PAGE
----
Heating systems transfer thermal energy from fuel systems to heat the living spaces in your home. If you’re wondering how to choose between heating systems; there are several types, and each general type has more specific variations. Some HVAC systems provide both heating and cooling, and some work independently.
The purpose of all heating systems, no matter the type, is to use fuel to warm your home. There are various fuel sources a heating system can use; this includes natural gas, propane, fuel oil, biofuel, solar and electricity. Below are some examples of seven different heating systems and information about each. This information can assist you as you decide how to choose heating systems.
This heating system is the most common in homes in North America. This system delivers warmed air through a network of ducts using a blower fan. These systems can adjust the room temperature quickly since they share the same blower and ductwork as the air conditioning system.
Overall this is an efficient HVAC system. The cost of installing a new forced-air HVAC depends on the square footage of your home, and a larger house will require a unit with more strength, increasing the overall cost. These systems are typically between $5000 and $10,000 and can last up to 25 years.
Gravity air furnaces also distribute warm air through a network of ducts. However, the air is not forced by a blower; these systems rely on physics. Warm air rises, and cool air falls. These systems are slower at temperature adjustments as they operate using simple convection currents.
These furnaces are often found in older homes. The gravity air furnace is located in the basement, heating the air so that it rises through the ducts into the other rooms of the house. Colder air can be returned to the furnace using a system of cool air return ducts. These systems are no longer installed; they have low maintenance costs and continue to perform effectively in most older homes.
These quiet furnaces involve plastic water tubing installed into concrete slab floors or attached to the bottom or top of wooden floors. These systems heat a little slower and take slightly longer to adjust than forced air heat.
These systems are unique because they heat objects and materials. Instead of heating the air, in-floor radiant heating warms up the furniture and flooring. These systems cost between $1,800 and $6,000. Most whole-home radiant systems use hot water to distribute heat which cannot combine with air conditioning.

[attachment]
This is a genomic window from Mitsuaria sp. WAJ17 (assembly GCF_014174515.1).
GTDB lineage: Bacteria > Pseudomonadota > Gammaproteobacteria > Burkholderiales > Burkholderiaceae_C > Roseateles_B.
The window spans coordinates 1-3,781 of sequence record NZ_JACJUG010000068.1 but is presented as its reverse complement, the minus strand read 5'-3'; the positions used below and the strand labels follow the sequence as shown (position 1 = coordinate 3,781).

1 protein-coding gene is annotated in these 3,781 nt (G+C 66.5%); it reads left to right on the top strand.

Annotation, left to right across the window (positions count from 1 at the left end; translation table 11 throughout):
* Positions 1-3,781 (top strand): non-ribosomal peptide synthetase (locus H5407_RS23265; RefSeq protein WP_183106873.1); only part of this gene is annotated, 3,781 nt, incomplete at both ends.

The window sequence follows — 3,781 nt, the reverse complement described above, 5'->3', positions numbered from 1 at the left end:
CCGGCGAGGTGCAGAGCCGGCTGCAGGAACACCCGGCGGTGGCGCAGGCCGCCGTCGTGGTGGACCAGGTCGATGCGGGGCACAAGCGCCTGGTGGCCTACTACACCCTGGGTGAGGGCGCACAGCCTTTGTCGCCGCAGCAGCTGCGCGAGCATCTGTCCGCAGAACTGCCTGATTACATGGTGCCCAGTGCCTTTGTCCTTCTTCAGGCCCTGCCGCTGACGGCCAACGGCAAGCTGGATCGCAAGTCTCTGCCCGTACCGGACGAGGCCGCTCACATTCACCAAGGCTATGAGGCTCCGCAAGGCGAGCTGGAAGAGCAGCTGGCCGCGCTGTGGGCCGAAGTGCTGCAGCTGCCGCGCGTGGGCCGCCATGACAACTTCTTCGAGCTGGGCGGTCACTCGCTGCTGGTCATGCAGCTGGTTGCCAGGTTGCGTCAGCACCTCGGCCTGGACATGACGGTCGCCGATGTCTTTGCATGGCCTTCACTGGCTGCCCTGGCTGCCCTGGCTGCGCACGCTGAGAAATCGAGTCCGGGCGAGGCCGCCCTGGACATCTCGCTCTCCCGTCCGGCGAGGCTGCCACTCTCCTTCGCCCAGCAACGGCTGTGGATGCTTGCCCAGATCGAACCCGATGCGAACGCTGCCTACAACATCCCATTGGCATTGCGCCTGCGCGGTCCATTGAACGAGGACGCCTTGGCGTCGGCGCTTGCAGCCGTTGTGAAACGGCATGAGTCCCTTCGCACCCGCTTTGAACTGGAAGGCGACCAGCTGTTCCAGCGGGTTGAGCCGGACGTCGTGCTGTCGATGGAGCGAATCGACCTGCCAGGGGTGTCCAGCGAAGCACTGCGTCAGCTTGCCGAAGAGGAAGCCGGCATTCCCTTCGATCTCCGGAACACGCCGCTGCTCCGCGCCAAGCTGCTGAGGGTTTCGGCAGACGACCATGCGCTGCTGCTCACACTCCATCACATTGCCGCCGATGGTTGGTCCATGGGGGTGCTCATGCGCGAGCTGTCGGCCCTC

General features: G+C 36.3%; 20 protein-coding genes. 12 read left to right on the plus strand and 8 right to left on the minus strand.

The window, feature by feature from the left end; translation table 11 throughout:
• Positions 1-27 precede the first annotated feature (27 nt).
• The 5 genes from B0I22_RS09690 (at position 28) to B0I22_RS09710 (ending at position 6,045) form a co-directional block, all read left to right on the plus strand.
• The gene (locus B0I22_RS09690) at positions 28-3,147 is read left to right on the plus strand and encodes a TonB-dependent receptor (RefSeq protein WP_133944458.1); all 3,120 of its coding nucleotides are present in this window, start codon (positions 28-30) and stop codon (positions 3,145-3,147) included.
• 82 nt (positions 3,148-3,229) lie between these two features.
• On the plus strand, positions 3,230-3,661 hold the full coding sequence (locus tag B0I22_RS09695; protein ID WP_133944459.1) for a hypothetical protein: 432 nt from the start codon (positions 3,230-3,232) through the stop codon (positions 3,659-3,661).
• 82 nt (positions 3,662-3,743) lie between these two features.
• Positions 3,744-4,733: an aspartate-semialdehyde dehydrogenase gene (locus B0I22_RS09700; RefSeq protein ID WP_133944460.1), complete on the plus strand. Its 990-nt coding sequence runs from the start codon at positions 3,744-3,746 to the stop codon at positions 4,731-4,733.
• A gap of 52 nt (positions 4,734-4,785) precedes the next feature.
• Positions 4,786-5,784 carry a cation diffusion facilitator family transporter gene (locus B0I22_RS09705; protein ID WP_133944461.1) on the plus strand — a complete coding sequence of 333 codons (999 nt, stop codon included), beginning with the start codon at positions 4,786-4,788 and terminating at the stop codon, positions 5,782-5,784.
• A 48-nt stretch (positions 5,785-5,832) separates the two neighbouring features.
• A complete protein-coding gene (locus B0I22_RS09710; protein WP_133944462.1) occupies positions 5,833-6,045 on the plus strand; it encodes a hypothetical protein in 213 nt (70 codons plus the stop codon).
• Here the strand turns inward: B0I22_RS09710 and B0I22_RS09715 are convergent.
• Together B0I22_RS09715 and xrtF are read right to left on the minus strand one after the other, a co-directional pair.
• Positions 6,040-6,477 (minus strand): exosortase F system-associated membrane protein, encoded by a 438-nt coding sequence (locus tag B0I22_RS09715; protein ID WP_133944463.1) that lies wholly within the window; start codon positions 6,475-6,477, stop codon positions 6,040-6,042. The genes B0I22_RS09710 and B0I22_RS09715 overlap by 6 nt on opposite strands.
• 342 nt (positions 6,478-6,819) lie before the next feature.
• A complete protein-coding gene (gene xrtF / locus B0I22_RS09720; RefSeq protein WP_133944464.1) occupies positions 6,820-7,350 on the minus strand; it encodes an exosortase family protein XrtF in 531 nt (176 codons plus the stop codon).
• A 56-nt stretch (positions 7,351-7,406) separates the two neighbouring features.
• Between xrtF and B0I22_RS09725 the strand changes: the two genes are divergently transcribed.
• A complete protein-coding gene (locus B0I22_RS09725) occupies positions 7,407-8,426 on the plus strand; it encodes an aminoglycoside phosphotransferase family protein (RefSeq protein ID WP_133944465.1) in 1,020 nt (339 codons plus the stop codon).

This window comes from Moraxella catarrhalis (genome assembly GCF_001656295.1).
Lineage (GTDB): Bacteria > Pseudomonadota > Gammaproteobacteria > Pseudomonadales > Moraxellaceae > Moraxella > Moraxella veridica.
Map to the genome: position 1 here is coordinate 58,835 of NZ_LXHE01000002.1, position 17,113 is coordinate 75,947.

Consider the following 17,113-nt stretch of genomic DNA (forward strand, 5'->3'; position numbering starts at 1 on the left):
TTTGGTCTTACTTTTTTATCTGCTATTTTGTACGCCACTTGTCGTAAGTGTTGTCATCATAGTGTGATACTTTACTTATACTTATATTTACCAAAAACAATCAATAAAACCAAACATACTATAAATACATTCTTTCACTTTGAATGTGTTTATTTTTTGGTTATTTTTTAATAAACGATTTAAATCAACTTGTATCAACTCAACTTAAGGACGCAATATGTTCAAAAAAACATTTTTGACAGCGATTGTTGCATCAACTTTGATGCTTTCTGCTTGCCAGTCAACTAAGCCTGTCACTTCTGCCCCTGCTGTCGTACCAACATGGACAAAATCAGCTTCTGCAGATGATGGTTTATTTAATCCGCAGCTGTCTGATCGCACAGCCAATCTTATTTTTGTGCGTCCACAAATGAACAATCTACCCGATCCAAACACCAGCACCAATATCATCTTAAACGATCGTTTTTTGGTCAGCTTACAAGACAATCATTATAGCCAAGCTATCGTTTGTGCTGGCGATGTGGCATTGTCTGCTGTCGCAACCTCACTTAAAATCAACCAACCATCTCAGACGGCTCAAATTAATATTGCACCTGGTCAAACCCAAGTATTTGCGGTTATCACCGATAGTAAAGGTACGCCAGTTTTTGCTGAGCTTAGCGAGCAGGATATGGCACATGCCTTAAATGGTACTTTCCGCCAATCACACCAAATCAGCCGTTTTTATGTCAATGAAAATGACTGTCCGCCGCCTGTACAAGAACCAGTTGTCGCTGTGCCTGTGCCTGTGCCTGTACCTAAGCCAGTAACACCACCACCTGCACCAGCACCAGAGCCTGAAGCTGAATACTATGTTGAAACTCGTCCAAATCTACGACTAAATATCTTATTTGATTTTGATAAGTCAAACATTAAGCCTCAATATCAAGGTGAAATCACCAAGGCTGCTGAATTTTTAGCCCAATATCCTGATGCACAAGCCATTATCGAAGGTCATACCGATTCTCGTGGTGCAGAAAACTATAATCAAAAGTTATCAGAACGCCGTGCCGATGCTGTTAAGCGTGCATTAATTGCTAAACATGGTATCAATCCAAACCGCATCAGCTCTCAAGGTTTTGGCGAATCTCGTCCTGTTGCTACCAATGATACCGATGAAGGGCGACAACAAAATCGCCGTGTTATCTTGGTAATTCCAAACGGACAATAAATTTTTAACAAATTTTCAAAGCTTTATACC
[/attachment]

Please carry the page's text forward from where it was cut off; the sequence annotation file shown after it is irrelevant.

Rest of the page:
Traditional radiator and boiler systems use a central boiler that produces steam or hot water. This steam and hot water flow through pipes to radiator units that are located throughout the home. These systems are standard in older homes and apartments in North America.
There are two types of systems that use these old radiators. Older versions circulate steam that condenses back to water after reaching the radiator, and modern radiator systems circulate hot water using electric pumps to reach the radiator. These heating systems cost between $3.700 and $8,200.
Hot water baseboard systems are another modern form of radiant heating. This system uses a central boiler that heats water that circulates through the pipes. The water then reaches a baseboard heating unit that uses thin metal fins to radiate the heat from the water into the room. These systems can last several decades and cost between $450 and $1,200.
Heat Pump Heating systems are the newest technology that uses the same concept as air conditioners, extracting heat from the air and circulating it through an indoor air handler. Other systems pull heat from the ground or water, but air-source heat pumps are used in standard homes.
Heat pump systems are energy efficient but are more suitable for milder climates. These systems typically cost about $4,200 to $7,300 and last up to 15 years. Commonly, heat pumps are powered by electricity but there are also natural gas systems available.
These systems are not typically used in homes due to the high cost of electricity. Electric resistance heating is used in smaller rooms or seasonal rooms. These heaters also warm the objects in a room like radiant electric heaters. Electric heaters are inexpensive to install, costing between $450 and $1,200. These heaters also don’t require other equipment such as ductwork, pumps, or air handlers; they are relatively easy to install.
When deciding how to choose between heating systems, it’s essential to consider what best suits you and your home. It’s beneficial to consider each option’s cost and lifespan and ensure you’re selecting an energy-efficient heater. Living water provides heater furnace installation and repair services. Visit our website to learn more.